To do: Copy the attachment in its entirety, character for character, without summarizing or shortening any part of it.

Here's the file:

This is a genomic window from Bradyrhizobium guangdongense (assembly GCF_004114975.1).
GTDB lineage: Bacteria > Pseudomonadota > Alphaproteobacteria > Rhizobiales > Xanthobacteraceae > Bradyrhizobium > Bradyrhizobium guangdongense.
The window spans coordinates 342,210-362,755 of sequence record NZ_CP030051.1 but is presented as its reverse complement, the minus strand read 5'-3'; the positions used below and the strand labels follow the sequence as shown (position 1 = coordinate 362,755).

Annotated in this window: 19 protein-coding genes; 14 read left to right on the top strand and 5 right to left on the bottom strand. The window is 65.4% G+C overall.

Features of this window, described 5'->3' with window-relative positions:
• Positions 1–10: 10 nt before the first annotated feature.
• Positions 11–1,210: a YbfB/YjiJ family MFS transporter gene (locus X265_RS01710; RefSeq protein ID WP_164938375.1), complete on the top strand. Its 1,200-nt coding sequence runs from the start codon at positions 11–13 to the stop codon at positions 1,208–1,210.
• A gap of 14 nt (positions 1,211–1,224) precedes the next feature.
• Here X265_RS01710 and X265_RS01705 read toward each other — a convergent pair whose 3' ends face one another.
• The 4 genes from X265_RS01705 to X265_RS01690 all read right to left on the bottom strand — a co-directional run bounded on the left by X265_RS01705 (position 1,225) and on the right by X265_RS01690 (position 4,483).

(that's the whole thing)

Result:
This is a genomic window from Bradyrhizobium guangdongense (assembly GCF_004114975.1).
GTDB lineage: Bacteria > Pseudomonadota > Alphaproteobacteria > Rhizobiales > Xanthobacteraceae > Bradyrhizobium > Bradyrhizobium guangdongense.
The window spans coordinates 342,210-362,755 of sequence record NZ_CP030051.1 but is presented as its reverse complement, the minus strand read 5'-3'; the positions used below and the strand labels follow the sequence as shown (position 1 = coordinate 362,755).

Annotated in this window: 19 protein-coding genes; 14 read left to right on the top strand and 5 right to left on the bottom strand. The window is 65.4% G+C overall.

Features of this window, described 5'->3' with window-relative positions:
• Positions 1–10: 10 nt before the first annotated feature.
• Positions 11–1,210: a YbfB/YjiJ family MFS transporter gene (locus X265_RS01710; RefSeq protein ID WP_164938375.1), complete on the top strand. Its 1,200-nt coding sequence runs from the start codon at positions 11–13 to the stop codon at positions 1,208–1,210.
• A gap of 14 nt (positions 1,211–1,224) precedes the next feature.
• Here X265_RS01710 and X265_RS01705 read toward each other — a convergent pair whose 3' ends face one another.
• The 4 genes from X265_RS01705 to X265_RS01690 all read right to left on the bottom strand — a co-directional run bounded on the left by X265_RS01705 (position 1,225) and on the right by X265_RS01690 (position 4,483).